Nakamura and Kawamoto, who both served in the Military Intelligence Service (MIS) during WWII, and were in the same language class, Section 6, at Camp Savage in Minnesota, now live in the same retirement community, Greenspring in Springfield, Virginia.
Both men were enrolled in college when Pearl Harbor was attacked. Nakamura was studying music with minors in education and art at San Francisco State University. Kawamoto was studying political science at University of California Berkeley.
NAKAMURA AND KAWAMOTO were both drafted into the military. Nakamura was initially rejected because he only weighed 109 pounds. He later enlisted in the army, to prove his patriotism and passed the physical exam by one pound. Kawamoto was three months from graduating when he was drafted. Berkeley gave him his degree anyway
Nakamura also encountered racial troubles in the bunks at night. The men slept head to toe. The person next to him wrote home to his mother that he had to sleep next to a Japanese man. His mother wrote back, "Don’t turn your back on him. He might stab you in the back."
Nakamura was left behind as others from his basic training group moved on to different assignments. Eventually, Maj. Dickey came and recruited him for a Japanese language school at Camp Savage.
|Camp Savage Section 6|
|George Nakamura at Camp Savage, MN|
It was at Camp Savage, Minn., that Nakamura and Kawamoto met. They were both in the Section 6 language class. Nakamura said they were not friends but acquaintances. They noted how cold Minnesota was, remembering that if they put a Coke bottle outside on the windowsill, it would freeze in less than an hour.
They shipped out around the same time, but with different assignments. Both went to Fort Snelling and Angel Island before continuing on.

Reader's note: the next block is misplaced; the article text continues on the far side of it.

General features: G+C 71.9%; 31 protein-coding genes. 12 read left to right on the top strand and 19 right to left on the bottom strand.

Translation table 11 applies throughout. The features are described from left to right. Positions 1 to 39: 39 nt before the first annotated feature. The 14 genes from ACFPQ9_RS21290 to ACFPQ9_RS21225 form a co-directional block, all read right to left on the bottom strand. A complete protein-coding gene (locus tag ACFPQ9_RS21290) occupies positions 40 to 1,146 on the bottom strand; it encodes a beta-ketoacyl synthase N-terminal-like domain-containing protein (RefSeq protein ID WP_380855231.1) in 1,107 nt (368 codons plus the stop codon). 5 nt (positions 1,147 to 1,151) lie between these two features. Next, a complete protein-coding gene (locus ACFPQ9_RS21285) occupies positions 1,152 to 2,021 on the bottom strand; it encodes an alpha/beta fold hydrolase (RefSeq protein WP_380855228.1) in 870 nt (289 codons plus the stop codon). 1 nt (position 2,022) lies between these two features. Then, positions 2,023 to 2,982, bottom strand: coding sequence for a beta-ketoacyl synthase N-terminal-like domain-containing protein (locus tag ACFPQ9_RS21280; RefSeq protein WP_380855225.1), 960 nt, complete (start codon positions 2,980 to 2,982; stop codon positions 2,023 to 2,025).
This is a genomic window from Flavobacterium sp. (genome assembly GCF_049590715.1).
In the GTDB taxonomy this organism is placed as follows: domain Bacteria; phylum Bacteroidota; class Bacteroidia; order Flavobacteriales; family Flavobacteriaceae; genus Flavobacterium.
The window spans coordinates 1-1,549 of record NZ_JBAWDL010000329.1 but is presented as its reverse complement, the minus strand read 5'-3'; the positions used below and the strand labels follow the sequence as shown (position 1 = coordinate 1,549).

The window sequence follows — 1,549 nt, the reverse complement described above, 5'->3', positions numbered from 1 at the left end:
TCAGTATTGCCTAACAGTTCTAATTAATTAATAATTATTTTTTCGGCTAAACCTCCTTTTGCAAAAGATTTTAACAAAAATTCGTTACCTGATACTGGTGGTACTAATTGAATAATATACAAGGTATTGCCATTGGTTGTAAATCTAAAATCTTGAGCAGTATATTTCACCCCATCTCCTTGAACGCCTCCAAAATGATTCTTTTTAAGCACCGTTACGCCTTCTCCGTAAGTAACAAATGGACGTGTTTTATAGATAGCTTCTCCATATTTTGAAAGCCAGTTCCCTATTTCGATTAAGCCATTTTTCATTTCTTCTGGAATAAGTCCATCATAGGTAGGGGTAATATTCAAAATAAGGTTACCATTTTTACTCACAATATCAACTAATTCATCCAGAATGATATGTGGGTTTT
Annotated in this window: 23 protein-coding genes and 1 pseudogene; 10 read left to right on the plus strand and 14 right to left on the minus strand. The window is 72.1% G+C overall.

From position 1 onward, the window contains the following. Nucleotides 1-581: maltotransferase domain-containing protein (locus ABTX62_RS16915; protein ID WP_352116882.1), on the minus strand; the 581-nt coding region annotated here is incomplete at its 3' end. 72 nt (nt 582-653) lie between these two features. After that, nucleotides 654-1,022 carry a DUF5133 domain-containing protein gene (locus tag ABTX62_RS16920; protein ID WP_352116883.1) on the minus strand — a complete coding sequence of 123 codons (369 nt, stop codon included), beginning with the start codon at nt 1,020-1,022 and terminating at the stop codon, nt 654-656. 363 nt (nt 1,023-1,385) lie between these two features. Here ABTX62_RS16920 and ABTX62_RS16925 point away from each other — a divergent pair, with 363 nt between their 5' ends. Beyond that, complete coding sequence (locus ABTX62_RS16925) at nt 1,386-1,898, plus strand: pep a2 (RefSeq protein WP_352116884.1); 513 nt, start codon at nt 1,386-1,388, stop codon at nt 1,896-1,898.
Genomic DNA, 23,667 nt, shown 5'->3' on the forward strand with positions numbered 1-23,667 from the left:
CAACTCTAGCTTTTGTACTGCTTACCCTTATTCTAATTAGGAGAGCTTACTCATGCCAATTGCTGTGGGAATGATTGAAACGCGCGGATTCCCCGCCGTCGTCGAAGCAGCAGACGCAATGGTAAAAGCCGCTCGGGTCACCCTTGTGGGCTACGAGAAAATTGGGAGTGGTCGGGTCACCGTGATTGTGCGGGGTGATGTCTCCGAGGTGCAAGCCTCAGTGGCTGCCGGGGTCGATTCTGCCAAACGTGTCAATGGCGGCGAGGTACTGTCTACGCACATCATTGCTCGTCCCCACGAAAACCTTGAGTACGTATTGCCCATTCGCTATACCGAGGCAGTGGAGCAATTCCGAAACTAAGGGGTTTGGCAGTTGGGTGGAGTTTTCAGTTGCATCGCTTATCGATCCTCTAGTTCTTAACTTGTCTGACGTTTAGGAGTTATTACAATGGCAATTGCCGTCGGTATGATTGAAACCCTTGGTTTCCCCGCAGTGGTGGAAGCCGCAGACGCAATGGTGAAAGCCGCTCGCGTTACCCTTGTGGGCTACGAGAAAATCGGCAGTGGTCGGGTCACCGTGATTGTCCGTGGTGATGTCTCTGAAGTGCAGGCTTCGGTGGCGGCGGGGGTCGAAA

Nakamura shipped out to Auckland, New Zealand and then Brisbane, Australia. He was with the scanning team of the Allied Translator and Interpreter Section (ATS), scanning captured documents. He requested to go to the front lines and was sent to Goodenough, New Guinea. Using his Japanese language skills, he looked over documents and interrogated prisoners. He said the prisoners all said the same two things at first: "I cannot go back to Japan" and "When are you going to kill me?" He also said he was instructed to ask what had become of Amelia Earheart.
Nakamura went on to Lingayen Bay to work for the Office of War Information, which was a propaganda outfit that tried to entice Japanese soldiers to surrender. About 22 Japanese soldiers surrendered as a result of Nakamura’s efforts and for this, he was awarded a bronze star.
Kawamoto, from Angel Island, was sent to New Caledonia, the Solomon Islands, and Bougainville. He assisted the Navy with Japanese translation. He said his skills were particularly useful in the battle for Bougainville. A month before the battle, a disgruntled Japanese soldier deserted his forces and came over to the American side. He warned Kawamoto of the attack. Because of this intelligence, the 37th Infantry Division, which Kawamoto was a part of, was able to bring in reinforcements.
Kawamoto then went to Lingayen Bay and marched down to Manila. He said the Battle of Manila was "pretty big. I felt like I was in a war."